HIV/AIDS and the Perth Group. Was:"AIDS Treatment News"...

fm.raaphorst at azvu.nl fm.raaphorst at azvu.nl
Fri Oct 2 03:34:33 EST 1998


In article <3614289A.5A26 at ix.netcom.com>,
  todd33 at ix.netcom.com wrote:
> Leonard Pattenden wrote:
>
> > I have shown the
> > Virology 230 papers were not about "non-isolation" or it's
> > "impossibility". It was about microvesicle contamination.
>
> Leonard, maybe you can help me with a question I've never gotten
> a good answer to.  With all this microvesicle contamination that
> comes along with "HIV" when it is purified on sucrose gradients
> (at least until recently, when a paper you know about found that
> protease treatment of the gradient fraction containing "HIV"
> could remove up to 95% of the contaminants, mostly actin), how
> did Dr Gallo generate antibodies to "HIV" in a rabbit back in
> 1984 in the _Science_ papers that made him so famous?  There is
> no information about what was used as an antigen, but I think
> it is probably safe to assume that it was density gradient
> purified material, which as one of those recent _Virology_ papers
> shows, is at best half "HIV" and half cellular proteins.  The
> coomassie stained PAGE in this paper of the gradient purified
> material is not very impressive either, as far as using this as
> an antigen -- there are proteins that run the entire gamut of
> molecular weights!
>
> How could he claim that the antibodies from the rabbit were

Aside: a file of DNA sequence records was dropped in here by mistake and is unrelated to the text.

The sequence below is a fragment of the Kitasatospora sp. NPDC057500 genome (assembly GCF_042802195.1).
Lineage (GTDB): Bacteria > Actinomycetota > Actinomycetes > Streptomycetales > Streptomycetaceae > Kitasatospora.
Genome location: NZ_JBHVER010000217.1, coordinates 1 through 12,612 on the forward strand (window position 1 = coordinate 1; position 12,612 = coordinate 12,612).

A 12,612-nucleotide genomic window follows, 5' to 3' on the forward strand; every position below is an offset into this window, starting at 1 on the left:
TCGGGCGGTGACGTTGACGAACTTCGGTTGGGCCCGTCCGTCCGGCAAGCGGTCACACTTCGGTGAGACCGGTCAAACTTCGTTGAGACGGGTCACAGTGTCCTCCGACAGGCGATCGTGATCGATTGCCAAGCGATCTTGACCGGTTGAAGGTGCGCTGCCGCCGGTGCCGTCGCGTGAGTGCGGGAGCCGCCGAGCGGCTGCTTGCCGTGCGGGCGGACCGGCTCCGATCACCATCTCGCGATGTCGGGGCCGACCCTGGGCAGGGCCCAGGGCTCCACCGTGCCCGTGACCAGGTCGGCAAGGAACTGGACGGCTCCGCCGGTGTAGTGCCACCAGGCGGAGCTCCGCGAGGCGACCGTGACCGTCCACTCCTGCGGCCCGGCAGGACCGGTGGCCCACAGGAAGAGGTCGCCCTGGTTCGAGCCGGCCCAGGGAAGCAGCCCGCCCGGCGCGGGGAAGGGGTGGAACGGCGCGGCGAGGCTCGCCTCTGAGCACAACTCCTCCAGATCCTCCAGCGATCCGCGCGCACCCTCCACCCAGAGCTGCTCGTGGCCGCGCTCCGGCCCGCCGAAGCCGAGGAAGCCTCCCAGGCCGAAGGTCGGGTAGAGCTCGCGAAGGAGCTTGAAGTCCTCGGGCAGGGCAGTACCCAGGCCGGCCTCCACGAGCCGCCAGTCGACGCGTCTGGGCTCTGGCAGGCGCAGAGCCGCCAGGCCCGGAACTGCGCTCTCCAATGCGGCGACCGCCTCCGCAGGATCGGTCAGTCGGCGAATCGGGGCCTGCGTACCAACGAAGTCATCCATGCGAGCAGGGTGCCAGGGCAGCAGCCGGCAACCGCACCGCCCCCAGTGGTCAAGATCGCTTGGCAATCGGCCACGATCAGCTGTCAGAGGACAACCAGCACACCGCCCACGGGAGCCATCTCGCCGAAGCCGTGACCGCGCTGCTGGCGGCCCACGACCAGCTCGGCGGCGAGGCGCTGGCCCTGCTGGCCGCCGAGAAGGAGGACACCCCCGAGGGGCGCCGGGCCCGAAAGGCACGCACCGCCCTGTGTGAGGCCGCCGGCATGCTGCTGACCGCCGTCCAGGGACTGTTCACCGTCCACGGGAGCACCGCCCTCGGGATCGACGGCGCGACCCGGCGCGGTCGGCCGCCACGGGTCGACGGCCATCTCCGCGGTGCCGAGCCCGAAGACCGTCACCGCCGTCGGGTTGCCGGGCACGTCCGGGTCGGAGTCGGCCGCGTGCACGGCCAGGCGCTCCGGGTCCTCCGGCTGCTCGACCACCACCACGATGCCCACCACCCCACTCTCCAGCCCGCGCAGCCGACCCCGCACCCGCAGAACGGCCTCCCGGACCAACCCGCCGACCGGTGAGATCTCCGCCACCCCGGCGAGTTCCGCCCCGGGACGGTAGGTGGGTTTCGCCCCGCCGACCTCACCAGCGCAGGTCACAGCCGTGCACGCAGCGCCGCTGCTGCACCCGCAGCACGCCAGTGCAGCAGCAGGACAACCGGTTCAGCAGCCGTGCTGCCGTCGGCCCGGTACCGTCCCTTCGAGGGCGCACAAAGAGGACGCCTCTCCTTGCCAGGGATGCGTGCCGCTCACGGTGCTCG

> specific for "HIV" given that the antigen could not possibly
> have been pure "HIV" and that apparently, at that time, no one
> had really investigated methods of trying to further purfiy
> "HIV"?
>

It doesn't matter at all whether the vaccination happens with a pure isolate
- it all depends on the selection method that's used to characterize the
resulting antibodies. Immunization with something that 'is at best half
"HIV"', and the rest consisting of cellular material from a human cell line,
will work just fine. Of course you'll generate a lot of B-cell lines
producing antibodies specific for common, cellular, proteins. But in addition
there will be B-cell lines that produce an antibody against HIV-proteins.
Even if these proteins haven't been characterized by molecular cloning, you
can identify the antibodies that recognize them. For instance, you screen the
collection of antibodies you generated against uninfected cells and infected
cells. Immunofluorescence will do the trick. Antibodies specific for common
cellular antigens will bind to both infected and uninfected cell lines.
Antibodies specific for an HIV-encoded protein, for instance the envelope
proteins, will only bind to the infected cell lines.



Frank Raaphorst

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